Research Article: Online assessment of ALS functional rating scale compares well to in-clinic evaluation: A prospective trial

Date Published: February 31, 2012

Publisher: Informa Healthcare

Author(s): André Maier, Teresa Holm, Paul Wicks, Laura Steinfurth, Peter Linke, Christoph Münch, Robert Meyer, Thomas Meyer.


Self-assessment of symptom progression in chronic diseases is of increasing importance in clinical research, patient management and specialized outpatient care. Against this background, we developed a secure internet platform ( that allows online assessment of the revised ALS Functional Rating Scale (ALSFRS-R) and other established self-assessment questionnaires. We developed a secure and closed internet portal to assess patient reported outcomes. In a prospective, controlled and stratified study, patients conducted a web-based self-assessment of ALSFRS-R compared to on-site assessment. On-site and online assessments were compared at baseline (n = 127) and after 3.5 months (n = 81, 64%). Results showed that correlation between on-site evaluation and online testing of ALSFRS-R was highly significant (r = 0.96; p < 0.001). The agreement of both capturing methods (online vs. on-site) was excellent (mean interval, 8.8 days). The adherence to online rating was high; 75% of patients tested on-site completed a follow-up online visit (mean 3.5 months, SD 1.7). We conclude that online self-assessment of ALS severity complements the well-established face-to-face application of the ALSFRS-R during on-site visits. The results of our study support the use of online administration of ALSFRS-R within clinical trials and for managing the care of ALS patients.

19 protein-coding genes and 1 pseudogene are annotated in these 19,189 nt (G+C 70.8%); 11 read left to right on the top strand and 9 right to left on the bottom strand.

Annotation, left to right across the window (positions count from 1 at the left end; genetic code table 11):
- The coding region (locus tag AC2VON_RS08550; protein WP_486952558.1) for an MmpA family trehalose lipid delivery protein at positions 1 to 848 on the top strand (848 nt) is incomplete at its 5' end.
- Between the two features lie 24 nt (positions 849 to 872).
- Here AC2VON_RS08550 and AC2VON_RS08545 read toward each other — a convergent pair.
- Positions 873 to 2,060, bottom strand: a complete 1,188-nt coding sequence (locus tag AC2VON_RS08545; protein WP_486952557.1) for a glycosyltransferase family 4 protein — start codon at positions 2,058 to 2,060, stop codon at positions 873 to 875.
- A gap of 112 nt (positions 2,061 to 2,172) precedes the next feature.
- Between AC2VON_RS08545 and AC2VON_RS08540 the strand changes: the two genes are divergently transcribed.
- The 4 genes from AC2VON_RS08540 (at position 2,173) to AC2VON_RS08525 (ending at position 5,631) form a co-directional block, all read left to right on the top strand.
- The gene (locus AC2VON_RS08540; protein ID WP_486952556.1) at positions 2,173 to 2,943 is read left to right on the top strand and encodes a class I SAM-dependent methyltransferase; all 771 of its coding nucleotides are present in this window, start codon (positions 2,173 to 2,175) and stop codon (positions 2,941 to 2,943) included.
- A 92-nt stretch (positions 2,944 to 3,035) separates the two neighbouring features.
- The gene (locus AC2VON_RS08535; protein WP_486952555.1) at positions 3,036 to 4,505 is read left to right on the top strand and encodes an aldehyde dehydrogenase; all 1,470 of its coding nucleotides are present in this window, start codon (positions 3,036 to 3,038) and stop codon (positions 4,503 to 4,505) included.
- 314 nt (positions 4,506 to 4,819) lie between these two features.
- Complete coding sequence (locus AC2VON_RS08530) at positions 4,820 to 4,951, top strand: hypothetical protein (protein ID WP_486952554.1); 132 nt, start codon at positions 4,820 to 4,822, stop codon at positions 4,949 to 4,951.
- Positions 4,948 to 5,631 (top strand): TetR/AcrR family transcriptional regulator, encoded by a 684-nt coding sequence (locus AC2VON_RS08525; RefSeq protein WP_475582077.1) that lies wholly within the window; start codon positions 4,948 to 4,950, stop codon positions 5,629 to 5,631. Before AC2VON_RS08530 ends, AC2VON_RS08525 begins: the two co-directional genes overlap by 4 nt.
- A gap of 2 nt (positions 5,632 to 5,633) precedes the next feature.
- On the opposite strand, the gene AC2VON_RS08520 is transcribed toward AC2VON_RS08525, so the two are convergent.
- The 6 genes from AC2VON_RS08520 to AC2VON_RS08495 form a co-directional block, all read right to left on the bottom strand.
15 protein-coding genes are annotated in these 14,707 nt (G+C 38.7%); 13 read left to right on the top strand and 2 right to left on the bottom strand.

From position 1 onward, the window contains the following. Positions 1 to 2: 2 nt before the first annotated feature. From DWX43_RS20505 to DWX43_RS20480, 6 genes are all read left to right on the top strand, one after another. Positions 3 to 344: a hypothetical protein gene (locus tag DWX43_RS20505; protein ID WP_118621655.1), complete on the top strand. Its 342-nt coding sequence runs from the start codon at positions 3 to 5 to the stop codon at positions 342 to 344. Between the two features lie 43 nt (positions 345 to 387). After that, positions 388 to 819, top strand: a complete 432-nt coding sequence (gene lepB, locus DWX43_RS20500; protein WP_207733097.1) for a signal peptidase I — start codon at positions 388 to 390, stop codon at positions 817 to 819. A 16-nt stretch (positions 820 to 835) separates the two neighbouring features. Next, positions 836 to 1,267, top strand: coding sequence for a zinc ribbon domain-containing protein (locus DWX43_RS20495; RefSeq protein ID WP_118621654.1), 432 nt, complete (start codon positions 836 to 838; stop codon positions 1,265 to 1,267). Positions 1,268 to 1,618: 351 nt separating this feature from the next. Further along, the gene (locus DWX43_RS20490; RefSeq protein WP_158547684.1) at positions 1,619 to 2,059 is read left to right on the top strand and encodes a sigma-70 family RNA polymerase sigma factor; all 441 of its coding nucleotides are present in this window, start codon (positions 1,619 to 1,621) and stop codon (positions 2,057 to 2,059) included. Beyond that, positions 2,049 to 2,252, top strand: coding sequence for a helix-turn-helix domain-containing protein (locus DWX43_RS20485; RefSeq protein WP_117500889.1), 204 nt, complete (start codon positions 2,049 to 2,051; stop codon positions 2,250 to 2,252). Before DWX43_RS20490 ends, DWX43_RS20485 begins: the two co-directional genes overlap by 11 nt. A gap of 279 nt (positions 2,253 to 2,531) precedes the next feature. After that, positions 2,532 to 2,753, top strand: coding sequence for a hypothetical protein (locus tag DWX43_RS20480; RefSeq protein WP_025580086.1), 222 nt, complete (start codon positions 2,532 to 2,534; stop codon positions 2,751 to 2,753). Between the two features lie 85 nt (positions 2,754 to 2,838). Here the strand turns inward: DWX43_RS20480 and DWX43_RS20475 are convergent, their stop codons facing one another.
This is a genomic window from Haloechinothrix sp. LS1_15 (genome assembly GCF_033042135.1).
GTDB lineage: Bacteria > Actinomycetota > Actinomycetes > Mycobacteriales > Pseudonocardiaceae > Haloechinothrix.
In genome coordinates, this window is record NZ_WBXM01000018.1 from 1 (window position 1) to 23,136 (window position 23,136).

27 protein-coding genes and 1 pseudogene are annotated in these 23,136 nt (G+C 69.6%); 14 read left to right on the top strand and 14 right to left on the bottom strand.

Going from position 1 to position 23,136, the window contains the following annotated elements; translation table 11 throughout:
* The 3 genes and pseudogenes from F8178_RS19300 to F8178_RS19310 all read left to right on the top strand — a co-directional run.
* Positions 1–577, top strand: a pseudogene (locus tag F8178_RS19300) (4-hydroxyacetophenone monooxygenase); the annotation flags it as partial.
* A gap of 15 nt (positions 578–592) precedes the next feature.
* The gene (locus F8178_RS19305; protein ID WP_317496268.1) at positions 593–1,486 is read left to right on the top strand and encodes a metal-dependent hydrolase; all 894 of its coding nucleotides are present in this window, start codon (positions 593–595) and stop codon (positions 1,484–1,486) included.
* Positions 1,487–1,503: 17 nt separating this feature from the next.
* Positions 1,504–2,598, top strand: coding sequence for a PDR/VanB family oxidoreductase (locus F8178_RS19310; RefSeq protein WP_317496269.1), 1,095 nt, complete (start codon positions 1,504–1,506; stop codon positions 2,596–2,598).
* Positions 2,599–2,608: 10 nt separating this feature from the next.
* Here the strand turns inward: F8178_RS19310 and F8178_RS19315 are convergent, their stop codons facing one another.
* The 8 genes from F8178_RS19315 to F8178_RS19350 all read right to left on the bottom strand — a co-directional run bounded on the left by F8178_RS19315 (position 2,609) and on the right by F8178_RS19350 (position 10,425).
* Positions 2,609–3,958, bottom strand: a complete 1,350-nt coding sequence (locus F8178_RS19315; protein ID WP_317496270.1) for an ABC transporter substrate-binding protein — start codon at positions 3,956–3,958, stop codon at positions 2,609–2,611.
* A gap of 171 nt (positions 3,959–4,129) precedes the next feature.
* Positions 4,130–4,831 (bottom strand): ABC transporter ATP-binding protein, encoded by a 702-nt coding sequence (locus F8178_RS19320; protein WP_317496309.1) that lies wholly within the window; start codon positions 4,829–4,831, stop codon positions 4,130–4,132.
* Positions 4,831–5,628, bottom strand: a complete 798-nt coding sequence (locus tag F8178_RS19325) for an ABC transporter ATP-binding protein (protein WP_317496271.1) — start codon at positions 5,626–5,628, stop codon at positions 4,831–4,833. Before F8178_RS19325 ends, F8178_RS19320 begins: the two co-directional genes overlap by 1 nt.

Partial Text

The ALS Functional Rating Scale (ALSFRS) is a validated, clinician-administered instrument for assessment in the domains of gross and fine motor function, bulbar symptoms and breathing ability in patients with ALS (1). The score reflects deterioration of function in the natural course of ALS but may have lower sensitivity in advanced disease stages (2,3). The scale was developed primarily to assess outcomes in pharmaceutical clinical trials and does not rely upon physical examinations or instruments (1,4). An initial imbalance within the scale that minimized the importance of respiratory function was rectified by a revision (ALS Functioning Rating Scale, revised (ALSFRS-R)) to incorporate respiratory symptoms and the need for ventilation (5). When administered as an interview, the ALSFRS-R shows a high inter-rater and intra-rater reliability (6,7) and can be reliably administered over the telephone (7-9).

One hundred and twenty-seven patients (described in Table I) met the conditions for statistical analysis according to study protocol. The mean ALSFRS-R on-site at baseline was 33.6 (SD 9.1) compared to 33.8 (SD 9.1) online. The mean loss of the ALS FRS-R value per month (modified delta ALSFRS-R: 48 – ALSFRS-R at ‘time of inclusion’/duration from onset to inclusion) at baseline was 0.77 (SD 0.79), which is slightly slower progression than has been reported in other ALS studies (0.81,48 – ALSFRS-R at ‘time of diagnosis’/duration from onset to diagnosis) (21). Despite the curvilinear progression of ALS (22), this calculation method is based on a simplified linear progression model of ALS. Median time since symptom onset at baseline was 23 months. After 3.5 months the mean follow-up on-site ALSFRS-R was 31.9 (SD 8.7) compared to online 31.8 (SD 8.7). Correlation between baseline and first online ALS FRS-R was very high with a coefficient of 0.96 (p < 0.001) (Figure 2). We found very high correlations between ALSFRS-R scores at two time-points administered in-clinic compared to through the internet. There was no evidence of systematic bias towards higher or lower scores online. We also found that patients did not consider online ALSFRS-R entry to be physically or emotionally burdensome, or to be time-consuming. We propose for future development that a time-span between online assessments adapted to a given patient's rate of progression could be even more efficient. Completing PROs online could be a way to complement face-to-face visits and manage care in a more personalized and needs-based way, rather than relying upon regular time-intervals such as 3- or 6-month follow-up appointments. Online PROs could also be used to improve the convenience and thereby participation in clinical trials that use the ALSFRS-R as an endpoint.   Source: